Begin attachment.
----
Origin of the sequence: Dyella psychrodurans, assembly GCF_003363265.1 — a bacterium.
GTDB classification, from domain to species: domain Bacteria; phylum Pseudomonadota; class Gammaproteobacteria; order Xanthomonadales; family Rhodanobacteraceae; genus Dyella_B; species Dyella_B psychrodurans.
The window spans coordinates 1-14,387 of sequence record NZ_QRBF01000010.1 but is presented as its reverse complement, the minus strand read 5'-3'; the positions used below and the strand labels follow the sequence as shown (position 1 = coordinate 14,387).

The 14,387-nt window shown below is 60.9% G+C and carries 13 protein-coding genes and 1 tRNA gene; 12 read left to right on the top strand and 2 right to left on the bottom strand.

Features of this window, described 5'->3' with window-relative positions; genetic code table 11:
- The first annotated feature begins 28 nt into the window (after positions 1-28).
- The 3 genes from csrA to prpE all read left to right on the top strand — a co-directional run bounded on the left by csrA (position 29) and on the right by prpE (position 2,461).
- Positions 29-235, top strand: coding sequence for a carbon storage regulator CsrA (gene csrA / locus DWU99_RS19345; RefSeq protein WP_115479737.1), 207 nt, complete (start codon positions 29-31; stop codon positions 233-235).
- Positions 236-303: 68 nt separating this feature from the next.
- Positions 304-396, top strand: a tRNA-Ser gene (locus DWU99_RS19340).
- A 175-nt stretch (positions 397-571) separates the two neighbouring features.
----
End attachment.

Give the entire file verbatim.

Origin of the sequence: Dyella psychrodurans, assembly GCF_003363265.1 — a bacterium.
GTDB classification, from domain to species: domain Bacteria; phylum Pseudomonadota; class Gammaproteobacteria; order Xanthomonadales; family Rhodanobacteraceae; genus Dyella_B; species Dyella_B psychrodurans.
The window spans coordinates 1-14,387 of sequence record NZ_QRBF01000010.1 but is presented as its reverse complement, the minus strand read 5'-3'; the positions used below and the strand labels follow the sequence as shown (position 1 = coordinate 14,387).

The 14,387-nt window shown below is 60.9% G+C and carries 13 protein-coding genes and 1 tRNA gene; 12 read left to right on the top strand and 2 right to left on the bottom strand.

Features of this window, described 5'->3' with window-relative positions; genetic code table 11:
- The first annotated feature begins 28 nt into the window (after positions 1-28).
- The 3 genes from csrA to prpE all read left to right on the top strand — a co-directional run bounded on the left by csrA (position 29) and on the right by prpE (position 2,461).
- Positions 29-235, top strand: coding sequence for a carbon storage regulator CsrA (gene csrA / locus DWU99_RS19345; RefSeq protein WP_115479737.1), 207 nt, complete (start codon positions 29-31; stop codon positions 233-235).
- Positions 236-303: 68 nt separating this feature from the next.
- Positions 304-396, top strand: a tRNA-Ser gene (locus DWU99_RS19340).
- A 175-nt stretch (positions 397-571) separates the two neighbouring features.